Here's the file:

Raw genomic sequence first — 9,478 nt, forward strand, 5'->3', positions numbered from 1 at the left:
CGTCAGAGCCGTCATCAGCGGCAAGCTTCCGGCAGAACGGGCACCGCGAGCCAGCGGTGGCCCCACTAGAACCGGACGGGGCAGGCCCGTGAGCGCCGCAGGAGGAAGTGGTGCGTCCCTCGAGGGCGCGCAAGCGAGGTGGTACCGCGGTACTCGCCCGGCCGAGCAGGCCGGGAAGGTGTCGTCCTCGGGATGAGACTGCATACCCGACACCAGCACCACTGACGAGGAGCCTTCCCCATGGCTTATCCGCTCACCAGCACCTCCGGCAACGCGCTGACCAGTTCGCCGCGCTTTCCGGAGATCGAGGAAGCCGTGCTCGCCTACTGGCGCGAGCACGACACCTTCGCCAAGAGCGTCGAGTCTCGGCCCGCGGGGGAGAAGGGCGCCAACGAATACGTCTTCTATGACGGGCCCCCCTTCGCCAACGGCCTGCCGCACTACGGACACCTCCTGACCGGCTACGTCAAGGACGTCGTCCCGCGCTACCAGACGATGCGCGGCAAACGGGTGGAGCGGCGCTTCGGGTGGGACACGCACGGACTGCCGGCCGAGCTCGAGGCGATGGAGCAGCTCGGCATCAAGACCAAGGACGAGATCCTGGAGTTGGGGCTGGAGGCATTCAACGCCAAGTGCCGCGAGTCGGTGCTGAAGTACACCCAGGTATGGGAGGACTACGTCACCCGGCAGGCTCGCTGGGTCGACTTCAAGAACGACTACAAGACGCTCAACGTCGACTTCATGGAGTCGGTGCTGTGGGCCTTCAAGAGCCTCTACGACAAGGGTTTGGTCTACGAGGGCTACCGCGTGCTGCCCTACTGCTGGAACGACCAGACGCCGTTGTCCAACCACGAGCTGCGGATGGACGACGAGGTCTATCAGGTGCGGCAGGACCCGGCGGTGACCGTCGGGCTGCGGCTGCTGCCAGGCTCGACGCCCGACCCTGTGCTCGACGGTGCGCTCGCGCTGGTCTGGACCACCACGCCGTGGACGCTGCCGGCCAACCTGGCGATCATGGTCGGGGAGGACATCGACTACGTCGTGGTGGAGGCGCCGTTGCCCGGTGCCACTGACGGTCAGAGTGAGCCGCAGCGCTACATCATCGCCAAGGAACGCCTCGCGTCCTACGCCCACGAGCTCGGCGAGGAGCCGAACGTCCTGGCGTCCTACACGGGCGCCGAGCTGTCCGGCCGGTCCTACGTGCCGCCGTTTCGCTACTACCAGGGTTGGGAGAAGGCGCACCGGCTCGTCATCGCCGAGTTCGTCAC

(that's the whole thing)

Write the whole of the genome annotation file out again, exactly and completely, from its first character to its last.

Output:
Raw genomic sequence first — 9,478 nt, forward strand, 5'->3', positions numbered from 1 at the left:
CGTCAGAGCCGTCATCAGCGGCAAGCTTCCGGCAGAACGGGCACCGCGAGCCAGCGGTGGCCCCACTAGAACCGGACGGGGCAGGCCCGTGAGCGCCGCAGGAGGAAGTGGTGCGTCCCTCGAGGGCGCGCAAGCGAGGTGGTACCGCGGTACTCGCCCGGCCGAGCAGGCCGGGAAGGTGTCGTCCTCGGGATGAGACTGCATACCCGACACCAGCACCACTGACGAGGAGCCTTCCCCATGGCTTATCCGCTCACCAGCACCTCCGGCAACGCGCTGACCAGTTCGCCGCGCTTTCCGGAGATCGAGGAAGCCGTGCTCGCCTACTGGCGCGAGCACGACACCTTCGCCAAGAGCGTCGAGTCTCGGCCCGCGGGGGAGAAGGGCGCCAACGAATACGTCTTCTATGACGGGCCCCCCTTCGCCAACGGCCTGCCGCACTACGGACACCTCCTGACCGGCTACGTCAAGGACGTCGTCCCGCGCTACCAGACGATGCGCGGCAAACGGGTGGAGCGGCGCTTCGGGTGGGACACGCACGGACTGCCGGCCGAGCTCGAGGCGATGGAGCAGCTCGGCATCAAGACCAAGGACGAGATCCTGGAGTTGGGGCTGGAGGCATTCAACGCCAAGTGCCGCGAGTCGGTGCTGAAGTACACCCAGGTATGGGAGGACTACGTCACCCGGCAGGCTCGCTGGGTCGACTTCAAGAACGACTACAAGACGCTCAACGTCGACTTCATGGAGTCGGTGCTGTGGGCCTTCAAGAGCCTCTACGACAAGGGTTTGGTCTACGAGGGCTACCGCGTGCTGCCCTACTGCTGGAACGACCAGACGCCGTTGTCCAACCACGAGCTGCGGATGGACGACGAGGTCTATCAGGTGCGGCAGGACCCGGCGGTGACCGTCGGGCTGCGGCTGCTGCCAGGCTCGACGCCCGACCCTGTGCTCGACGGTGCGCTCGCGCTGGTCTGGACCACCACGCCGTGGACGCTGCCGGCCAACCTGGCGATCATGGTCGGGGAGGACATCGACTACGTCGTGGTGGAGGCGCCGTTGCCCGGTGCCACTGACGGTCAGAGTGAGCCGCAGCGCTACATCATCGCCAAGGAACGCCTCGCGTCCTACGCCCACGAGCTCGGCGAGGAGCCGAACGTCCTGGCGTCCTACACGGGCGCCGAGCTGTCCGGCCGGTCCTACGTGCCGCCGTTTCGCTACTACCAGGGTTGGGAGAAGGCGCACCGGCTCGTCATCGCCGAGTTCGTCAC